For the record, charismatics are not the only ones with problems, but at the moment we are not talking about the others.

      With much brotherly love,
      Gary Marble
      1689commentary.org

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    3. Jeff writes to Tim Challies, “When people like MacArthur, Mbewe and even yourself, focus on the extremists and allow those sad cases to be the standard of charismatic renewal, it does a poor service to those of us who seek to be biblically faithful and open to the Spirit.”

      Excellent analysis, Jeff. I’d be surprised if your post remains on his blog for very long. (Eventually, opposing viewpoints there get deleted.)

      I’m saddened as well, as were tens of millions of genuine believers in the wake of the misguided and divisive Strange Fire conference and book. Here we have a dear brother, Pastor Conrad Mbewe, continuing in the same vein, regurgitating anti-charismatic propaganda with its characteristic repetitive assertions, gross exaggerations, broad brushing, scare tactics and false conclusions based on prejudicial bias.

      And now Pastor Mbewe adds to the fiery rhetoric – a new twist – comparisons to Islamic leaders! Shameful.

      Training for Godliness, John MacArthur claims that the vast majority of Pentecostal and charismatic Christians are not truly born again. He’s said it more than once, so he’s unrepentant of the worst type of stereotyping, the kind that often leads to persecution, violence and death. Health & wealth preachers are a minority worldwide and most charismatics and Pentecostals avoid them. As to a “false gospel” being dominant across the continent of Africa or elsewhere, that’s a very subjective opinion based on cessationist teaching, and there’s no hard data to substantiate this claim. Mr. MacArthur was certainly unable to make his case at the conference or in his book.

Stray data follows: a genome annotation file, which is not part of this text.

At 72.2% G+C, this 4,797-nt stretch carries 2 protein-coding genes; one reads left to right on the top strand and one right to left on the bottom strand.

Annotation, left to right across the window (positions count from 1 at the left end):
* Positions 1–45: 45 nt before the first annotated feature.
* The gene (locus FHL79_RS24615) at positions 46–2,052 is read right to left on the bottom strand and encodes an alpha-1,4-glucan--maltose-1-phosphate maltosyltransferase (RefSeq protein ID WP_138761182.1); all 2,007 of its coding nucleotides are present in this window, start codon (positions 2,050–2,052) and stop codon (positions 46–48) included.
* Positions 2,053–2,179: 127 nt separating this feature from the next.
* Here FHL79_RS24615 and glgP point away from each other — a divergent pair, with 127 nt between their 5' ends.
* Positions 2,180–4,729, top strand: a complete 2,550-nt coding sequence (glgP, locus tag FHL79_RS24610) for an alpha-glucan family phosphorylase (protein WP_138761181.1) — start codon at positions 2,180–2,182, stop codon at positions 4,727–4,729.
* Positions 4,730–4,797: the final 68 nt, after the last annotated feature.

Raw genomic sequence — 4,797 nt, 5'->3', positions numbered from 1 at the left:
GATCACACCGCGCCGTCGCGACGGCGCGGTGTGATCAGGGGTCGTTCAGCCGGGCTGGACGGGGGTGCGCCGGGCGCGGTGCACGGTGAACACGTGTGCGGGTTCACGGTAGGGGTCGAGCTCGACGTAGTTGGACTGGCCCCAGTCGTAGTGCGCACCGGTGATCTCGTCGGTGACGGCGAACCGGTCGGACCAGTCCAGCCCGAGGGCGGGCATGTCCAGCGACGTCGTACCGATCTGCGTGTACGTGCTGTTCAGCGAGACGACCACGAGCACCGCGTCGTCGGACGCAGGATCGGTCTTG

Gary Marble writes, “The hard truth is that the level of unsound teaching that comes out of the charismatic movement is much higher than most other evangelical branches.”

      Gary, you are definitely entitled to your own opinion, but this is not a “hard truth” by any measure. A continuationist could say the same thing of false cessationist teachings throughout church history.

      As to the work of the Holy Spirit, you set up a straw man: competing authority. The Holy Spirit never contradicts the Word of God and never competes against Himself. His spiritual gifts will always confirm the Word, exalt Jesus and bring glory to God.

      We have listened to you. One of the best responses to these ongoing, ungodly accusations is the book Authentic Fire by Dr. Michael Brown. I encourage you and everyone reading here to read it prayerfully.

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    4. Dear Kate Snyder